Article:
The eighth and ninth lines in our image caption example read "© Heirs of Josephine N. Hopper, Licensed by the Whitney Museum of American Art." This tells us two things.
First, the heirs - and only the heirs - of Josephine N. Hopper hold the copyright to Soir Bleu. Second, the heirs or their legal representative(s) have granted the Whitney Museum of American Art licensing rights to reproduce Soir Bleu. In this case, an image of the painting was made available to print and digital media sources for publicity purposes surrounding an Edward Hopper exhibition.
As was previously stated, nine times out of ten any museum that holds a work also holds the copyright to images of the work. So the museum information line is often also the singular copyright line, and will contain a "©" symbol.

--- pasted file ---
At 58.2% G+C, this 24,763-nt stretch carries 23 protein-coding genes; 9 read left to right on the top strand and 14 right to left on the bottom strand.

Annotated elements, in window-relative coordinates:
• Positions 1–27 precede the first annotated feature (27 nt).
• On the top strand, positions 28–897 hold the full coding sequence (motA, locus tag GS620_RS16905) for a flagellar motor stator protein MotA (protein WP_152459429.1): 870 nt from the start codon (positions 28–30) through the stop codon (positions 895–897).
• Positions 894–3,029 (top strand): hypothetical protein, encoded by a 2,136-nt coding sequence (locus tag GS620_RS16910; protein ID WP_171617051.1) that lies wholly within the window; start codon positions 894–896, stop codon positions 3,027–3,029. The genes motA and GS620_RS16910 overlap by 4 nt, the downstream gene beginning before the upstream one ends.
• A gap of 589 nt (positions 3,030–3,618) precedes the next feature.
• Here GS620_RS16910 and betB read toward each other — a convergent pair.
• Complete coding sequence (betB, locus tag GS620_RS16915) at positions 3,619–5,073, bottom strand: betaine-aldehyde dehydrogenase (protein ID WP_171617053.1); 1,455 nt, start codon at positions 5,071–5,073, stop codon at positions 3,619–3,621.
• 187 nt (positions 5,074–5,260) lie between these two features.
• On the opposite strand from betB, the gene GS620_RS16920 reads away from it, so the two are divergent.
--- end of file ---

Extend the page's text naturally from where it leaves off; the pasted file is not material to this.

The big exception to this rule - evident in our example image caption here - occurs whenever the artist was active in the 20th Century. Because copyright laws in favor of artists have been greatly stiffened in the past four decades, it is now common for an artist or an artist's estate to hold a work's copyright for 70 years (renewable).
This caption shows the heirs and the Whitney Museum as righteous copyright users. Many other captions accompanying the works of Modern and Contemporary artists will list the artist or the artist's estate as the copyright holder, followed by an overseeing licensing agency and possibly even a Foundation. An example of this would be:
- © 2006 Marcel Duchamp / Artists Rights Society (ARS), New York / ADAGP, Paris / Succession Marcel Duchamp
What this is saying is that four separate legal entities are concerned with clearing copyright permissions.
What I am saying is that it's always a great idea to pay attention to the "©" symbol, no matter how often it appears in an image caption. It's there for good reason.